Loan for a new retail location – best way to judge foot traffic?
Many businesses, especially retail businesses, including franchises, spend significant amounts of time and money assessing what they can expect in terms of customer volume or customer foot traffic. Things such as government population block statistics, demographics, tax revenues, year to year growth, and other factors are considered, and may very well be critical.
However, in some retail situations, simply closely watching the foot traffic in a shopping center or district over a period of hours on many days and weeks, may be crucial information. If this is not done and is lacking in the decision making process as to where to locate, it can prove highly detrimental to the business.
A retail business may have found a shopping center or shopping mall for which the ownership can show strong sales for the center and mall overall. They may also be able to show strong income statistics on residents in the area. However, other details need to be looked at.
If the shopping center or mall is large and has a second and even a third floor, the actual customer foot traffic should be looked at real time over the course of hours and even weeks or months. What should be considered is:
Seasonality – Is the location or center seasonal, does it receive business seasonally, or is business steady throughout the year?
Sales of Largest Stores within Shopping Center – The center or mall may have strong sales overall, but maybe those are total overall sales statistics for the mall as a whole. Many shopping centers or malls have large anchor stores which may bring in a high percentage of the sales for one store, thus possibly skewing the statistics for the whole center.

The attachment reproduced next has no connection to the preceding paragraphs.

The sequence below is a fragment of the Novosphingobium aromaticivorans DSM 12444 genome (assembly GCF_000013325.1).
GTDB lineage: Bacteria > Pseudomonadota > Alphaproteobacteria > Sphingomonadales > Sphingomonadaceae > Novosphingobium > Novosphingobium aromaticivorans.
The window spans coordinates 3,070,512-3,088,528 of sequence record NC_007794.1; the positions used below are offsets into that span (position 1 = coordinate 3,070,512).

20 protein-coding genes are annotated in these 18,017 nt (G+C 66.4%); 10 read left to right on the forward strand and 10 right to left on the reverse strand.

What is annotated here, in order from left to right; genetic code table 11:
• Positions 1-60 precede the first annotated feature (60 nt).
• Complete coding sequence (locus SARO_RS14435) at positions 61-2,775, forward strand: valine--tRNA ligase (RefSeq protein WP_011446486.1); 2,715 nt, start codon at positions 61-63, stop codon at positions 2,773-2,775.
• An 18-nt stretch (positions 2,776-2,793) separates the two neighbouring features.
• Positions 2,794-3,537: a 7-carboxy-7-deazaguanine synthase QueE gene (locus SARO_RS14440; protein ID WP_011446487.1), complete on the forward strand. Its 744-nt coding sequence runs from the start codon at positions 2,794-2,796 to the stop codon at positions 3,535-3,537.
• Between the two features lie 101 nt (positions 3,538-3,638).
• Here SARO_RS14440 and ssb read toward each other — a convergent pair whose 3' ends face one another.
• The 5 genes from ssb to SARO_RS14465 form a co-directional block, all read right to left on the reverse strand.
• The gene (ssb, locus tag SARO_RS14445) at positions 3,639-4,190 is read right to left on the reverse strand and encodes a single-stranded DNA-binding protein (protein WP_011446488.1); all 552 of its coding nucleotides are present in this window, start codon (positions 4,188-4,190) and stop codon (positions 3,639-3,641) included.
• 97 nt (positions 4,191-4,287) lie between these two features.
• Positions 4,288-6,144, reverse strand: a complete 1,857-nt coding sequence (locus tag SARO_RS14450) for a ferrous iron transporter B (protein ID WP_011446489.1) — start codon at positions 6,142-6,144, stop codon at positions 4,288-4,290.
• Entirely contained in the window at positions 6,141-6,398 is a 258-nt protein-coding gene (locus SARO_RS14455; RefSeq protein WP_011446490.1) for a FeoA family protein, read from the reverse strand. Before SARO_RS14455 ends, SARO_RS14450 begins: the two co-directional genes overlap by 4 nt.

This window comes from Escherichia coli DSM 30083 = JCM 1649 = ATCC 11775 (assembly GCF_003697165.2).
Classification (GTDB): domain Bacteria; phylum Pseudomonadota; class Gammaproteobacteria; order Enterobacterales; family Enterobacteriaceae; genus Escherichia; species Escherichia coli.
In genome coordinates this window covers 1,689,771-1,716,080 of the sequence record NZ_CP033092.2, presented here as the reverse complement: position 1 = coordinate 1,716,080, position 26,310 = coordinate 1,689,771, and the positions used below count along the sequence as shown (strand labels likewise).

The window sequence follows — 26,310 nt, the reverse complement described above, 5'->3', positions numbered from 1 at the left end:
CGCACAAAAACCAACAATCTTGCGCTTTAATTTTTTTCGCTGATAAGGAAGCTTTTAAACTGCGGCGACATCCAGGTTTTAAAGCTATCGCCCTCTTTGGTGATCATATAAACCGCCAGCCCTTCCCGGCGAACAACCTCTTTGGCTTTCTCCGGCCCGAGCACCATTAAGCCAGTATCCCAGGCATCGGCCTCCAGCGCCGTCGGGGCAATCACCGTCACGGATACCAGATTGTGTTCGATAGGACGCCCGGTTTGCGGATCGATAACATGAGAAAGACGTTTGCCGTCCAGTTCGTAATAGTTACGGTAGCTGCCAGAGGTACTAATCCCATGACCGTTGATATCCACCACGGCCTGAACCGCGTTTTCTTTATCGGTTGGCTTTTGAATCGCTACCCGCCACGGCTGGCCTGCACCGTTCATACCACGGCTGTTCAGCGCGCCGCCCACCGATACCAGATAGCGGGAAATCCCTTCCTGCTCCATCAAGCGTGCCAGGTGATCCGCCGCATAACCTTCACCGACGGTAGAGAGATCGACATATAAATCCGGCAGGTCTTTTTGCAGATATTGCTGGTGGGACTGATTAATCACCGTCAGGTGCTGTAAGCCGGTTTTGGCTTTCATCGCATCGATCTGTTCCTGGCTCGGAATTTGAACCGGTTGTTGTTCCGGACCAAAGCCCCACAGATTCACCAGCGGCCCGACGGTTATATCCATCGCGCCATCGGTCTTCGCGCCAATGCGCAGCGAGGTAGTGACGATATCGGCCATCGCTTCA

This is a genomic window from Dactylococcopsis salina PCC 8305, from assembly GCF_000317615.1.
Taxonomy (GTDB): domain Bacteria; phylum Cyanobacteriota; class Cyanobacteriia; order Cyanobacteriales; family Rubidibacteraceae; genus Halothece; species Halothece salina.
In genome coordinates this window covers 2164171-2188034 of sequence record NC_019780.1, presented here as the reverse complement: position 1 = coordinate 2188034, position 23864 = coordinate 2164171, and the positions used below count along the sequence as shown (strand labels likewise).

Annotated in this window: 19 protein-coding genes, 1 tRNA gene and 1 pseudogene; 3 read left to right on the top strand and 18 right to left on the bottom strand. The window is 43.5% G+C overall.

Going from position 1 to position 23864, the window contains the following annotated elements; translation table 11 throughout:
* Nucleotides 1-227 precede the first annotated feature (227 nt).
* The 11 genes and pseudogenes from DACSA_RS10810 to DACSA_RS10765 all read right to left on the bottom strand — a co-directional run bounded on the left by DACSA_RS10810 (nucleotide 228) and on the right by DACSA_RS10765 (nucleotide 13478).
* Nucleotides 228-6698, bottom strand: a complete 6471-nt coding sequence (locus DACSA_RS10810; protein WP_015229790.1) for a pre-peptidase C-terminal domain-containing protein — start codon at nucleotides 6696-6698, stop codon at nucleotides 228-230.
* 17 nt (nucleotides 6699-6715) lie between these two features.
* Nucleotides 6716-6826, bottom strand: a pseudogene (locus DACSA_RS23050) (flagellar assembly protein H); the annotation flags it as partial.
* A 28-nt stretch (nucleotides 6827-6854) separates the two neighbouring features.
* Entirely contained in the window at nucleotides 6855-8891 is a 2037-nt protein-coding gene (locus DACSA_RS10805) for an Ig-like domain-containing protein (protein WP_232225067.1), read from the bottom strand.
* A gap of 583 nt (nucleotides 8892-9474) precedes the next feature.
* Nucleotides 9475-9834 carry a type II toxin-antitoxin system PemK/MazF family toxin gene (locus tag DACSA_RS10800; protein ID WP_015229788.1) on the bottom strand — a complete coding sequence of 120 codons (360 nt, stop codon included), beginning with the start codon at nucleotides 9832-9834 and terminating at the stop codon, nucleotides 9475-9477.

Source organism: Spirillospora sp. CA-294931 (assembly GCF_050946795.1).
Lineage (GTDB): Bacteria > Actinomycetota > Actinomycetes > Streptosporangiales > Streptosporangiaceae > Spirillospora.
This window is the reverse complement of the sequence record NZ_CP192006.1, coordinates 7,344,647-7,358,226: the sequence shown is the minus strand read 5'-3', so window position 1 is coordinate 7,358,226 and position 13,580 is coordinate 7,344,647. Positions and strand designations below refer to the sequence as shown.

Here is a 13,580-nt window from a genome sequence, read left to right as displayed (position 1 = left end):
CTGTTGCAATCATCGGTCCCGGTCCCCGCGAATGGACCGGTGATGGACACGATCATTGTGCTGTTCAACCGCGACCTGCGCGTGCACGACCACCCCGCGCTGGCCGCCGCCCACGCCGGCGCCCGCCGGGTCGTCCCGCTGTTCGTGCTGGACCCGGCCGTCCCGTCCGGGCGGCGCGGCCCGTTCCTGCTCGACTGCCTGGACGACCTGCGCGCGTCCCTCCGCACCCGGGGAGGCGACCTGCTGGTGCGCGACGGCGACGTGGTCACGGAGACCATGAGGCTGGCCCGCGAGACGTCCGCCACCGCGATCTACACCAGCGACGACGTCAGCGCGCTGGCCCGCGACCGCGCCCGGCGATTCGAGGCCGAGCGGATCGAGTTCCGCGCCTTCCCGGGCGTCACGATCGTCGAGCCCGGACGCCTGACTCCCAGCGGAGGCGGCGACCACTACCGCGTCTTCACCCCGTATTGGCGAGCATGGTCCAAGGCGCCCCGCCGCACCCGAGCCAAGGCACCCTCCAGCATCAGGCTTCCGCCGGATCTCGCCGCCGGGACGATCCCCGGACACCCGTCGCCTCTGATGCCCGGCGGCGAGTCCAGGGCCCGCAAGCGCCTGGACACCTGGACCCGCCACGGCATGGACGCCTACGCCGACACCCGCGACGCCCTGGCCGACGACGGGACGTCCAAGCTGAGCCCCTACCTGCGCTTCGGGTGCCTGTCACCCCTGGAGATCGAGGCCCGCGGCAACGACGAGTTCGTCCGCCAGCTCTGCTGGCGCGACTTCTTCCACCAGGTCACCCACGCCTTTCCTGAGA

Location of Store within Shopping Center – This can be the most important factor. A shopping center or district may have strong sales but depending upon the actual location of the store, sales may suffer if the location, even within a successful center or mall are strong.
If the location is in the back of the mall, in a corner, or around a corner, this fact can devastate sales. All it can take is for a store to be just a few doors down from the heaviest traffic area for it to make the difference between success or not.
Another factor is if a store has a higher floor locations, and if so, where on the higher floors is the store, and how is the layout. In many shopping districts and center, shoppers start out and often stay on the ground or main level and will not go to the trouble of getting to the higher levels.
This can be particularly true of 2 level shopping centers or malls for which many shoppers are using the stairs. Many shoppers will simply not use the stairs and will stay on the ground floor. Another difficulty is that of the percentage of the shoppers that do use the stairs, a significant percentage of those will shop a less extensive area of the stores than on the main level. They often will only go to the first several shops in the higher level. If a store in such a situation is on the 2nd level and far from the main stairs and elevator, this can have a major impact on sales.
As a result, the location of a retail store within a shopping center or mall must be carefully considered, both statistics wise and in person.
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